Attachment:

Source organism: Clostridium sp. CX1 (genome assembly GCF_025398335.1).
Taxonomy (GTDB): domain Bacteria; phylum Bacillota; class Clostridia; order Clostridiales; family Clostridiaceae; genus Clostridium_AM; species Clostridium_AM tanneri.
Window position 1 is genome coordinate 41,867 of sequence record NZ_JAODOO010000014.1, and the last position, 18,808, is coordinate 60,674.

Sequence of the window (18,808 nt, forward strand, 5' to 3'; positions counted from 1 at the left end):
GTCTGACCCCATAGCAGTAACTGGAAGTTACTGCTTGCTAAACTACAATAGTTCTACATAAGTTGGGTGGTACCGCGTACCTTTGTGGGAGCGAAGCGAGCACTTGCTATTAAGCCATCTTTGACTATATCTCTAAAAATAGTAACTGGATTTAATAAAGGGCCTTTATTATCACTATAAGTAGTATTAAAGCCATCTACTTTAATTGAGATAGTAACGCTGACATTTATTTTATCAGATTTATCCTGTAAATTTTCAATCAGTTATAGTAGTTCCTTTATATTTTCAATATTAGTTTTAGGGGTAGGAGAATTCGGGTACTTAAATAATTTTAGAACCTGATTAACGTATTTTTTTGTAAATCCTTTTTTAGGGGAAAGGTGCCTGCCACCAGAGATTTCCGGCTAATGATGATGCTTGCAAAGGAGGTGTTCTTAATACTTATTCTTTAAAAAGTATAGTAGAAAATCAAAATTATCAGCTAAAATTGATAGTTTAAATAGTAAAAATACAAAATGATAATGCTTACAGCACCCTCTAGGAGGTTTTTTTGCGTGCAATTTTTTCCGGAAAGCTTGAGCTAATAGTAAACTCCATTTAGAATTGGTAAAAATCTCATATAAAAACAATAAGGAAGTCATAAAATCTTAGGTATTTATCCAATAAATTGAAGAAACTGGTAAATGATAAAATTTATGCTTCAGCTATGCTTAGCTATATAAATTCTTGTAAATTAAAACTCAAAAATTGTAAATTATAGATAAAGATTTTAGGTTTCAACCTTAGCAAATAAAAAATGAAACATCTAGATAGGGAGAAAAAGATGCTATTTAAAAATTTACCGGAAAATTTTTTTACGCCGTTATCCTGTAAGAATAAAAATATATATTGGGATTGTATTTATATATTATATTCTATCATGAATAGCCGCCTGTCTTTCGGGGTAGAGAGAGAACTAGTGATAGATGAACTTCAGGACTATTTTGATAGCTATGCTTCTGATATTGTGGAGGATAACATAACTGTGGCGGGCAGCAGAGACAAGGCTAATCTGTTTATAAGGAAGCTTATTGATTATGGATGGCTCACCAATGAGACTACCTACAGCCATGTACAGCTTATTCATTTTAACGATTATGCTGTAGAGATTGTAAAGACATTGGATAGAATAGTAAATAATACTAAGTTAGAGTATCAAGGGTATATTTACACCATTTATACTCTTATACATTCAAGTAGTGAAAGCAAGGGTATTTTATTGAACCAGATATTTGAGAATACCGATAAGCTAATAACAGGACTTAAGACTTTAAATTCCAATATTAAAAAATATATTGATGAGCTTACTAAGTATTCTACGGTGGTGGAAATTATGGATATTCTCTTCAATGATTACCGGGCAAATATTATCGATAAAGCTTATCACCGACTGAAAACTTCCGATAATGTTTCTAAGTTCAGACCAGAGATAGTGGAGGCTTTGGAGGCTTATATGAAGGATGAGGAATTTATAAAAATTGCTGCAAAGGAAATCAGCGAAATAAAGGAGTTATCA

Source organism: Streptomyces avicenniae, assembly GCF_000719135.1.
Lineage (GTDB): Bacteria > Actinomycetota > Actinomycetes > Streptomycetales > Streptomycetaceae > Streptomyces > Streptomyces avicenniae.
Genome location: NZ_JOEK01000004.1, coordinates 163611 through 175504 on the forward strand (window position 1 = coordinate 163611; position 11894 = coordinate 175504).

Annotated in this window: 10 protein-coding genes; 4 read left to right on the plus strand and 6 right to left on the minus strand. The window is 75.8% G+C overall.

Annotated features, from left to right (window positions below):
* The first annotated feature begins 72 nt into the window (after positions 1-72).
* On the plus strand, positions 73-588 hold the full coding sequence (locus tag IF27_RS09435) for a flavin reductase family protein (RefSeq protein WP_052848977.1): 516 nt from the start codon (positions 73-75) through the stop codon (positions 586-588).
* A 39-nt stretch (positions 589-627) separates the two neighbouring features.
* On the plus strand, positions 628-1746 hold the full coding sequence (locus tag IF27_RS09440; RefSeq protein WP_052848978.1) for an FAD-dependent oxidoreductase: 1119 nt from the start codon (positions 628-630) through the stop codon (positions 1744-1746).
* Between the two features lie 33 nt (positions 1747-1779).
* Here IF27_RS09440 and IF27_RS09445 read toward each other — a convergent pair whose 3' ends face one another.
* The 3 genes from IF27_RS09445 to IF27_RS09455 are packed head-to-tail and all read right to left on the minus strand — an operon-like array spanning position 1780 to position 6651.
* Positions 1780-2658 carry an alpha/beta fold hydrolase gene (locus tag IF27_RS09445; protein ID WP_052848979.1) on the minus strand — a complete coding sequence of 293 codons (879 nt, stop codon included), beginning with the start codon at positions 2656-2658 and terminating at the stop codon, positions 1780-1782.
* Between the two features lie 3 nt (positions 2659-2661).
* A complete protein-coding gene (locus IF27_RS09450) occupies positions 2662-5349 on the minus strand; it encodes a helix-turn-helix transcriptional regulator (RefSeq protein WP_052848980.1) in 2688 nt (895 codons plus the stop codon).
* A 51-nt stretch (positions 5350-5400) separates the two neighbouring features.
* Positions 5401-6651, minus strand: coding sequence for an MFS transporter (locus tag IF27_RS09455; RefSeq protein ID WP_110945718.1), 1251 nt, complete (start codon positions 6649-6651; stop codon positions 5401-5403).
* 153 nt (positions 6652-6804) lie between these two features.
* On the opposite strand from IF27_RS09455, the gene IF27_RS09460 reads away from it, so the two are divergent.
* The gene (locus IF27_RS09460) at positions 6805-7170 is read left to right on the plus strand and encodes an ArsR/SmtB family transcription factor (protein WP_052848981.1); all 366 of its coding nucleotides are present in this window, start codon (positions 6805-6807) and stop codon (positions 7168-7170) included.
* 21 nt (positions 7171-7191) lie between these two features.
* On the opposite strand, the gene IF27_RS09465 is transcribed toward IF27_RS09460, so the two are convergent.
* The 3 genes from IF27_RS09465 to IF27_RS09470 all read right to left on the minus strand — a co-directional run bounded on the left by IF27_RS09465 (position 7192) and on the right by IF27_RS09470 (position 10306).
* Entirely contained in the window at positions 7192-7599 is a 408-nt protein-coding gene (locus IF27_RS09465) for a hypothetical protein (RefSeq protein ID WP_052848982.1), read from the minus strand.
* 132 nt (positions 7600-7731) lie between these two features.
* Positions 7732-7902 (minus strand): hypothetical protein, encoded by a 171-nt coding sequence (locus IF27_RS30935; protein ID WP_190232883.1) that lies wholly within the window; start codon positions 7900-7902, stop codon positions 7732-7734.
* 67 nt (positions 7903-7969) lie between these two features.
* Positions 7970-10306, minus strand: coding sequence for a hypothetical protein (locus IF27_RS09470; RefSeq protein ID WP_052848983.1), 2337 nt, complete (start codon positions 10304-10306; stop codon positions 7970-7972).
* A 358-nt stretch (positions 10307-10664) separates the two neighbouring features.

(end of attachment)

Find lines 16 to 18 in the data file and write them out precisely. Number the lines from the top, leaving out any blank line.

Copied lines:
* Here IF27_RS09440 and IF27_RS09445 read toward each other — a convergent pair whose 3' ends face one another.
* The 3 genes from IF27_RS09445 to IF27_RS09455 are packed head-to-tail and all read right to left on the minus strand — an operon-like array spanning position 1780 to position 6651.
* Positions 1780-2658 carry an alpha/beta fold hydrolase gene (locus tag IF27_RS09445; protein ID WP_052848979.1) on the minus strand — a complete coding sequence of 293 codons (879 nt, stop codon included), beginning with the start codon at positions 2656-2658 and terminating at the stop codon, positions 1780-1782.